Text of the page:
Onions can withstand light to heavy frosts and moderate freezes, but hard freezes can result in onion damage. Covering the plants with a protective covering or tarp will greatly reduce freeze damage, especially if temperatures are dropping below 20˚F. We say that onion plants can survive temperatures as low as 20˚F, but what matters more is how long the temperatures are below freezing. Longer periods of freezing temperatures cause more damage to the plants.

The effect of freezing temperatures varies considering how many carbohydrates are available to the plant when the plant begins the recovery process following a freeze. If the plant uses up all of its carbohydrates that are stored in the bulb before it has the opportunity to regenerate more carbohydrates, the plant will die.

Take These Actions

A cultivation prior to a hard freeze results in a layer of moist soil at the surface that acts as insulation. This holds the day’s heat in the soil around the bulb and root. We also tell customers to water their plants in well prior to a freeze. This will also serve as insulation around the bulb.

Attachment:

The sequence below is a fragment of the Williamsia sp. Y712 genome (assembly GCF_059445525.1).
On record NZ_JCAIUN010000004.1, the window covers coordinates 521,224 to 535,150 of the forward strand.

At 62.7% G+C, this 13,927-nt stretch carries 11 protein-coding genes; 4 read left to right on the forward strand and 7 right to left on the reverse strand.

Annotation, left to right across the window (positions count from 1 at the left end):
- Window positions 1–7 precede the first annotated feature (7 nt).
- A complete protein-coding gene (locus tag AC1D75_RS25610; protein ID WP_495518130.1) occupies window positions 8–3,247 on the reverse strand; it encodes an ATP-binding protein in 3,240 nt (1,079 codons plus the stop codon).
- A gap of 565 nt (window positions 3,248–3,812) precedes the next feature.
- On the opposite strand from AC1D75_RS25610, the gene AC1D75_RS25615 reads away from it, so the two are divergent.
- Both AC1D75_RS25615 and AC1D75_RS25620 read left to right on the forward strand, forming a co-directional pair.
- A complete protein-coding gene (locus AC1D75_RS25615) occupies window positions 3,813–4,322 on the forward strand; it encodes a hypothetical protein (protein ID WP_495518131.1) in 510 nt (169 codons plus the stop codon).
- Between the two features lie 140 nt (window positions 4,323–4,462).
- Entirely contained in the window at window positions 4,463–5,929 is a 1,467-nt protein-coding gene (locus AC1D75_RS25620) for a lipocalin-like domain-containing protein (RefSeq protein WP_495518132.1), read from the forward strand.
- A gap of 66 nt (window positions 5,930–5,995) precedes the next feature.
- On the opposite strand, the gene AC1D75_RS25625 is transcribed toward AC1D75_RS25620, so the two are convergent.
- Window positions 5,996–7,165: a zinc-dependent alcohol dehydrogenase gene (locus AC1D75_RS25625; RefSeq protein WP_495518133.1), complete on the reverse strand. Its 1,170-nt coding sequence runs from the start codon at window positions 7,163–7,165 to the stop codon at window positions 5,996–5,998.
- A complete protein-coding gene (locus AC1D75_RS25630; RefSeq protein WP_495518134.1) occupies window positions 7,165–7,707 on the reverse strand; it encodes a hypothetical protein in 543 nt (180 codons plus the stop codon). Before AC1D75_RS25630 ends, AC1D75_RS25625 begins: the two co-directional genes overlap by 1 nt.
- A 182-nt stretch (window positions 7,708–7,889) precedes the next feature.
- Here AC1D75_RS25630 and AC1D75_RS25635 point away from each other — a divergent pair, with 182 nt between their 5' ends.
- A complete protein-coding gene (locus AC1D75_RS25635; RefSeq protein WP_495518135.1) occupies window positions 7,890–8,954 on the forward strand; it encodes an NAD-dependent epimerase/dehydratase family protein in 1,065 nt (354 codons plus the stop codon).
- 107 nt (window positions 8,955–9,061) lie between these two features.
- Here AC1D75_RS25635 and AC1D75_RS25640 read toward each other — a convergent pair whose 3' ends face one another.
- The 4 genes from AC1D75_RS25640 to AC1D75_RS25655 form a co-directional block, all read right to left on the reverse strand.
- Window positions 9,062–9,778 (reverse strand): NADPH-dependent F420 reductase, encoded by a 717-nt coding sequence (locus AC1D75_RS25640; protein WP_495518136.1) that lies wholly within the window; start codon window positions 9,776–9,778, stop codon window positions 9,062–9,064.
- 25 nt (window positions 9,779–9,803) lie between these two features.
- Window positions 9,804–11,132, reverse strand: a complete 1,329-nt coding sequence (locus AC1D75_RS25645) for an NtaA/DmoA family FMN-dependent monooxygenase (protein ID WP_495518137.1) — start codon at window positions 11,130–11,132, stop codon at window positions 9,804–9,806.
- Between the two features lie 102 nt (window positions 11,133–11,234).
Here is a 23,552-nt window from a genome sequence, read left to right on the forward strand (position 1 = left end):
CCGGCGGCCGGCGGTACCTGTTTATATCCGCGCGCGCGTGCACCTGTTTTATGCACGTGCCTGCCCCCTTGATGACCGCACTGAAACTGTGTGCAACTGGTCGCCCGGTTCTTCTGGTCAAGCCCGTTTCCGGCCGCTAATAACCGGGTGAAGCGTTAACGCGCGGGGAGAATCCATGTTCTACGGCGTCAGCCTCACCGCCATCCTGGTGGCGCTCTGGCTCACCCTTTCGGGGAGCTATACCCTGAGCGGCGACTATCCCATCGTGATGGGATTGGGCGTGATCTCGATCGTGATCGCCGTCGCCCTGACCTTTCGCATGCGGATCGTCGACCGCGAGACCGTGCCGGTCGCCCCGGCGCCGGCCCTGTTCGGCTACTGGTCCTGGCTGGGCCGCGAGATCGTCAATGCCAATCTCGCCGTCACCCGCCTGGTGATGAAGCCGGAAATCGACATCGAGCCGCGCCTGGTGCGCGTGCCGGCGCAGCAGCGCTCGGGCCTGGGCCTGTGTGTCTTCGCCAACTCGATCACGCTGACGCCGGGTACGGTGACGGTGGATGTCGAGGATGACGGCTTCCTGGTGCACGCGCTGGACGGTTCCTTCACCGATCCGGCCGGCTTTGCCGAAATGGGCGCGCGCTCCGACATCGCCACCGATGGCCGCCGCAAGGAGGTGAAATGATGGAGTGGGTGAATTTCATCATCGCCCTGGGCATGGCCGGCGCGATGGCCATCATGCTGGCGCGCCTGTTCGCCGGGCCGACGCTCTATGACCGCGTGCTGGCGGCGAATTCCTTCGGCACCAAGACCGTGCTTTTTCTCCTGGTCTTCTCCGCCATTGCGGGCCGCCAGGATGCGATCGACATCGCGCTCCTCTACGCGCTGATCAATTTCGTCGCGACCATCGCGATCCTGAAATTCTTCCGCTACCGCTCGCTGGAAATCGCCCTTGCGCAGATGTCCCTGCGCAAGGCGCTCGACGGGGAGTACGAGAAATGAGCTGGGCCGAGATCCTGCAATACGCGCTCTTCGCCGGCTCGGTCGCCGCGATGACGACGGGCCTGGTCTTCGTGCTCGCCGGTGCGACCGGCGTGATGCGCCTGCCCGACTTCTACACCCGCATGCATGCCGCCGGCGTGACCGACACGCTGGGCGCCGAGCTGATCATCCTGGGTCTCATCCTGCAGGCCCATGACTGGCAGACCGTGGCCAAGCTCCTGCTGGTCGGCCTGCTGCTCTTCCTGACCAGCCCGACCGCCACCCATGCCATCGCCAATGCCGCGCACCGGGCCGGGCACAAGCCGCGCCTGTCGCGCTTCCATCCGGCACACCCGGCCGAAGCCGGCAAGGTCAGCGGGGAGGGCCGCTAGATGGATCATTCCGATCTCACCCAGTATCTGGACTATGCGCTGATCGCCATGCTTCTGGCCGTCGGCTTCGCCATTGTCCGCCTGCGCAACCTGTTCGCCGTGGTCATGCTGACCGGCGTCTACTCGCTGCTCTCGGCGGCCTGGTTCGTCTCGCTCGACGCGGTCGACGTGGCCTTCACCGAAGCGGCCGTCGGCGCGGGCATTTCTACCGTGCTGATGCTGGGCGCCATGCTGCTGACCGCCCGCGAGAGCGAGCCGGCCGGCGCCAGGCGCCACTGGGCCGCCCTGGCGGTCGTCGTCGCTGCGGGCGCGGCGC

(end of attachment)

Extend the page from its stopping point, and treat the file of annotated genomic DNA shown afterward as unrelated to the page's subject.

The best thing you can do is to make sure the plant has everything it needs to get growing or generating more carbohydrates by supplying the plant with water and chemicals necessary to restore its health.

How to Tell If Your Onions Have Been Damaged

Freeze injury may be readily detectable as translucent or water soaked outer scales of the bulbs. One or two days after the freeze event, onions should be cut transversely to see if translucent scales are present. 

If you see some new leaves emerging, your plant is on its way to recovery. This may take a couple of weeks. After a week or so, pull the plant out; if it becomes mush when you squeeze the bulb, your plants have not survived the freeze.